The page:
If your clients rely on you for new deals, you will need access to syndicate/new deals. Every firm has an allocation policy and you will: 1) want to know what it is and 2) figure out how to get to the head of the list. Firms try to formalize deal allocation to avoid systemic favoritism. It generally starts with the largest institutional clients, then middle market clients, then the individual clients. Some firms view access to syndicate as a perquisite for good clients. Some Advisors see it as a way to get more business. The more you know in advance about how your new firm handles this, the better off you will be when you are there.
As noted under Sales Assistant Salaries, an additional benefit to them (or any other person on your team interested in pursuing an advanced degree) is the coverage of tuition. If someone on your team is accessing, or plans to access, a tuition reimbursement plan, understand how it works and be sure to compare plans. Gone are the days when the firm will cover all your tuition without strings. Tuition reimbursement plans can differ in many ways. Some firms may pay a declining percent of the tuition based on your salary, title, or final grade (an A earns a 90% reimbursement, a C earns a 70% reimbursement). Additionally, the firm may pay only for courses that are directly beneficial to the career of the individual; art history and flower arranging may not qualify at all. If any of your teammembers are currently receiving tuition reimbursement, or plan to, this may be a key factor in their willingness to move.
Marketing Budget and Support
For Advisors with large community outreach programs, a marketing budget is important. Have details of your current marketing budget (whether paid for by your current firm or not) with supporting business growth. Your new firm will be much more inclined to supplement or pick up expenses when they are proven to produce revenue. Many firms have a centralized marketing department that will be at your disposal. Understand the scope of their capabilities and their billing practices.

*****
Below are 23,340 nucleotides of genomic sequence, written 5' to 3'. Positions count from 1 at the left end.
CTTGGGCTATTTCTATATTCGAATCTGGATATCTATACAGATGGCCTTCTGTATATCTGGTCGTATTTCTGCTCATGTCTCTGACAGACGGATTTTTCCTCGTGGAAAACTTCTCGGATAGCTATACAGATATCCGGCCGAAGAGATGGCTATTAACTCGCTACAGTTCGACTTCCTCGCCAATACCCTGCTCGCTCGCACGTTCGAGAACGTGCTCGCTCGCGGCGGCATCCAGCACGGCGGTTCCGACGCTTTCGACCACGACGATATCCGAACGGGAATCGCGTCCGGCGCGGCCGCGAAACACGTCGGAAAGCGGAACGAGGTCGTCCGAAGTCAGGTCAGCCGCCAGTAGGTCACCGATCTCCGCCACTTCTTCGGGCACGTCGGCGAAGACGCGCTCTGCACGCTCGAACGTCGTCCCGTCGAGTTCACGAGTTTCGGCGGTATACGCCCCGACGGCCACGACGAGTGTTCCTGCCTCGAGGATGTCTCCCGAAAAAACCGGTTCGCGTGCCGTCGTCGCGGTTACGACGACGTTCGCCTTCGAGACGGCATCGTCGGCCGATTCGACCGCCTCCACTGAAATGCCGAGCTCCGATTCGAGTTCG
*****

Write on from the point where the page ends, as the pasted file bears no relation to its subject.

Your marketing needs will be larger at the beginning of your move. Work out your marketing plan with your branch manager and justify the need for the firm picking up the expenses. You will need to notify clients via letter or announcement card (printing, paper and postage); you will be sending out a transfer package to all clients interested in moving (paper, postage); you may want to run an add in the local paper; or hold a dinner or reception for your local clients. Be thoughtful, creative, and above all, justify the expense with the corresponding revenue to the firm.
Travel & Entertainment Budget
Like the marketing budget, your T&E expenses will be much higher in the first few months in your new position. Your former firm will be aggressively wooing your clients so you will need to do the same. You will need to travel to your largest clients and will likely take a teammember and someone from senior management with you. Dinners, sporting events, concerts, what is your new firm’s policy on allocating these resources and will you be covered for them? Like marketing, be clear with your needs (number of trips, dinners, events, etc.) and justify the expense with a cost-benefit analysis.
Titles and Designations
Titles are like buying property. Everyone wants a higher title (and the larger, more exclusive property) but once they have it, they want it to be harder for others to get (or build on) to keep the panache and exclusivity of the designation and neighborhood.
Not all titles are easily equated from one firm to another. Goldman Sachs, for example, has two titles, Vice President and Managing Director. Bear Stearns adds Senior Managing Director and Executive Managing Director. Citigroup has Associate, Treasurer, Assistant Treasurer, VP, Assistant VP, First VP, Second VP… you get the picture.
Titles imply a place in the hierarchy and are handed out for a variety of reasons. Some firms hand out titles in lieu of higher bonuses (particularly in tough economic times). Others require that specific performance and production achievements are met.
Many advisors want a promotion in the move. Generally, firms are not comfortable with this and will offer you a title that is commensurate with your current one; but there is no harm in asking. If your production and tenure justify it, or if they are keen to hire you, you will be successful. If you do not get the promotion on the way in, realize that everyone with that title has earned it and when you get it, it will be all the more satisfying. You will likely want to keep the zoning rules strict once you are a Managing Director.
We have provided a lot of information above. If you would like assistance in analyzing your current deal and receiving feedback, please contact us. We are available to work through your issues and can help you compare your deal with others on the Street.